Prediction of Molecular Binding/Unbidning with Impilcit Solvent: Geometrical Flow, Transition Paths, and Brownian Dynamics
Prof. Bo Li
University of California, San Diego

Ligand-receptor binding and unbinding are fundamental molecular processes, and are particularly essential to drug efficacy, whereas water fluctuations impact the corresponding thermodynamics and kinetics. We develop a variational implicit-solvent model (VISM), a geometrical flow model, to calculate the potential of mean force (PMF) as well as the solute-solvent interfacial structures of dry and wet states for a model ligand-pocket system. We also combine our VISM with the string method for transition paths to obtain the dry-wet transition rates, and conduct two-state Brownian dynamics simulations of the ligand stochastic motion, providing the mean first-passage times for the ligand-pocket binding and unbinding. We find that the dewetting transition around the pocket is slowed down as the ligand approaches the pocket but is peaked suddenly once the ligand enters the pocket. In contrast to binding, the ligand unbinding involves a much larger timescale due to a high energy barrier at the pocket entrance. The dry-wet fluctuation slows down the binding but accelerates the unbinding process. Without any explicit description of individual water molecules, our predictions are in a very good, qualitative and semi-quantitative, agreement with existing explicit-water molecular dynamics simulations, providing a promising step in further efficient studies of the ligand-receptor binding/unbinding kinetics. This is joint work with Shenggao Zhou, R. Gregor Weiss, Li-Tien Cheng, Joachim Dzubiella, and J. Andrew McCammon.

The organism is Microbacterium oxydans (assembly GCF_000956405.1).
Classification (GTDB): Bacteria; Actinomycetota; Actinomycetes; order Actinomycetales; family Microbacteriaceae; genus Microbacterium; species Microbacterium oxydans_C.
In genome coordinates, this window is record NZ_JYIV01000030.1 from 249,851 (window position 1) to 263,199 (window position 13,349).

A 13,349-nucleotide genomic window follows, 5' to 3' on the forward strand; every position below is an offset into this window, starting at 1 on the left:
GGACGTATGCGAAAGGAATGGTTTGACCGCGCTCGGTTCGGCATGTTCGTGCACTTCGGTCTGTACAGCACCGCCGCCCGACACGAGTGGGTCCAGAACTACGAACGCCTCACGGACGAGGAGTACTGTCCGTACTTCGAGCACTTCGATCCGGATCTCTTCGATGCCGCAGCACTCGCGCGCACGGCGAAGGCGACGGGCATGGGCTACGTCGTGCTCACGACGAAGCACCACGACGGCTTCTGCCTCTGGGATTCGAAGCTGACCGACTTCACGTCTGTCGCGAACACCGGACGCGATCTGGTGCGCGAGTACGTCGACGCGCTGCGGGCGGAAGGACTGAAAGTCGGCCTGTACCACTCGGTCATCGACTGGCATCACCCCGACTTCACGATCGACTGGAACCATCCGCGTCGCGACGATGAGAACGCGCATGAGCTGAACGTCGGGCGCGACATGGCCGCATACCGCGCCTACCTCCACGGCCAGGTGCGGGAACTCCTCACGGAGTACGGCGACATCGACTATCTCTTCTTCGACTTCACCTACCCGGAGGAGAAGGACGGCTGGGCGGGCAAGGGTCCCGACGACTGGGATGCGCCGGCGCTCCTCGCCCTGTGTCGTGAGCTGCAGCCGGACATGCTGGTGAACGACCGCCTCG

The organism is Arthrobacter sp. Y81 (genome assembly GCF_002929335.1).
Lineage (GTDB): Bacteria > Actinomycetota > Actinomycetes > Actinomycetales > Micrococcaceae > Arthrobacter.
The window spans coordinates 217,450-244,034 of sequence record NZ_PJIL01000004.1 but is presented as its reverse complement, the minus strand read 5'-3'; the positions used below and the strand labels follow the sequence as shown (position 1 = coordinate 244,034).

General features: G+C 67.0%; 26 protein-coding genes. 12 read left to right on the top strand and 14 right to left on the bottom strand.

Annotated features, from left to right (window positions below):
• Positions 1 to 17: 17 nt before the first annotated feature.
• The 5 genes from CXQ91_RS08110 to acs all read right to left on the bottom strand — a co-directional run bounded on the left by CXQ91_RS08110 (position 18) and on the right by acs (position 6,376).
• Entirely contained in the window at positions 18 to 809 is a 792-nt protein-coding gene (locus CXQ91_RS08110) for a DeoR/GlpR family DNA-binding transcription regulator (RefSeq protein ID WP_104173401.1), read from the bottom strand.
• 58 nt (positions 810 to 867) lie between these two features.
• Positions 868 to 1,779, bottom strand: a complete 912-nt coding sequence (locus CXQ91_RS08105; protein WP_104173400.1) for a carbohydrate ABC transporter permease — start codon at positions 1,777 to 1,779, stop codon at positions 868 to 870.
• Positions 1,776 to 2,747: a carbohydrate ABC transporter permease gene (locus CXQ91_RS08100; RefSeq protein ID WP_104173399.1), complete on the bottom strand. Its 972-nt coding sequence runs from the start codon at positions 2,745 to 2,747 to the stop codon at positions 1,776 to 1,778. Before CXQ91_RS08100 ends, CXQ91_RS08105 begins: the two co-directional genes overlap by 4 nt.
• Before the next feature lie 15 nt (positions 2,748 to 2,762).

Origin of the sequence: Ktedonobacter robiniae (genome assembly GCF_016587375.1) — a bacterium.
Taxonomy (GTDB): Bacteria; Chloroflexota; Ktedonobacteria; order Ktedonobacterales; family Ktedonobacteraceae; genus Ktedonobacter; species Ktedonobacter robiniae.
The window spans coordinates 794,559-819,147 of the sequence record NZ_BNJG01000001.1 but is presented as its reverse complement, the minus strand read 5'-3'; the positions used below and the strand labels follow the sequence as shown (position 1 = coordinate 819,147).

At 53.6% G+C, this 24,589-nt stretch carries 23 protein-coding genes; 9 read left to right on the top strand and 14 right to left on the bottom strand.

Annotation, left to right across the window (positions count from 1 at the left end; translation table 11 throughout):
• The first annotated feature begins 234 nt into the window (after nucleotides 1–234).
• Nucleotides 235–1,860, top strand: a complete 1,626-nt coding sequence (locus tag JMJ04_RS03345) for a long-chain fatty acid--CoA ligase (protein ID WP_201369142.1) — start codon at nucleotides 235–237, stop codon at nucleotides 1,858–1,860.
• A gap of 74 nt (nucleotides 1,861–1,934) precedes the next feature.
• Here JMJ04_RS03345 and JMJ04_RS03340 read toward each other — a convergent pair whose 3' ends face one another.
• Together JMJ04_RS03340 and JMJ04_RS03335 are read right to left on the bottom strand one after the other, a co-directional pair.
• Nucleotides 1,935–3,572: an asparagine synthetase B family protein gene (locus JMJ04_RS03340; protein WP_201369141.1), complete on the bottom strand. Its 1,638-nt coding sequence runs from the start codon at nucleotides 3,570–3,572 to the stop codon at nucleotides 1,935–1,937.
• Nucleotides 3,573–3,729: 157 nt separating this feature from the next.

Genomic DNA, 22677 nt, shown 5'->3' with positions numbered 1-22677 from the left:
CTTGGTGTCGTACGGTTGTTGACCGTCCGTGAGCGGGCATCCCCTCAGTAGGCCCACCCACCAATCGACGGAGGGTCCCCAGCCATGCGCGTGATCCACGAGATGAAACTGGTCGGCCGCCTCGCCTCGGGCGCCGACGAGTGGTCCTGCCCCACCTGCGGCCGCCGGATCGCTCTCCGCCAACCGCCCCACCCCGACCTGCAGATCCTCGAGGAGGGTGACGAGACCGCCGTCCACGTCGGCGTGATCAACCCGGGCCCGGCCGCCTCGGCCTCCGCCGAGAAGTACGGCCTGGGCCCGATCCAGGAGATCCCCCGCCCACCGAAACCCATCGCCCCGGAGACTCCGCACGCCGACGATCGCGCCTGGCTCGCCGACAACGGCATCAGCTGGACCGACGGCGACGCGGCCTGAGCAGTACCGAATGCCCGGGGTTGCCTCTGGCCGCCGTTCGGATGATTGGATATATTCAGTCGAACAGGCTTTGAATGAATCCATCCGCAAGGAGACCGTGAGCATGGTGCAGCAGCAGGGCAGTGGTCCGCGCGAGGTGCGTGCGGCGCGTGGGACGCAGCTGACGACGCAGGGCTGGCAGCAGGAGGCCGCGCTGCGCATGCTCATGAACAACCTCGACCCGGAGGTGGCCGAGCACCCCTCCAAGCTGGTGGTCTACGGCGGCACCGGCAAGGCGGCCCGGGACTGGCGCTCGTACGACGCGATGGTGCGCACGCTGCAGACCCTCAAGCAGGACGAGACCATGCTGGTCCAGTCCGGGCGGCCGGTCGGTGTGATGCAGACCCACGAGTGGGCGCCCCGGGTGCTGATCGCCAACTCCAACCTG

About the Speaker

Bo Li received his Ph.D. in mathematics and MS in mechanics from University of Minnesota in 1996. He did a postdoc at UCLA and was an assistant professor at the University of Maryland. Since 2004, he has been an associate and then full professor of mathematics at UC San Diego. His research interests include scientific computing and numerical analysis, and applied aspects of partial differential equations and stochastic processes, with application to materials science, continuum physics, and more recently biological physics and computational biology. 

2021-03-01 8:30 AM
Room: Zoom
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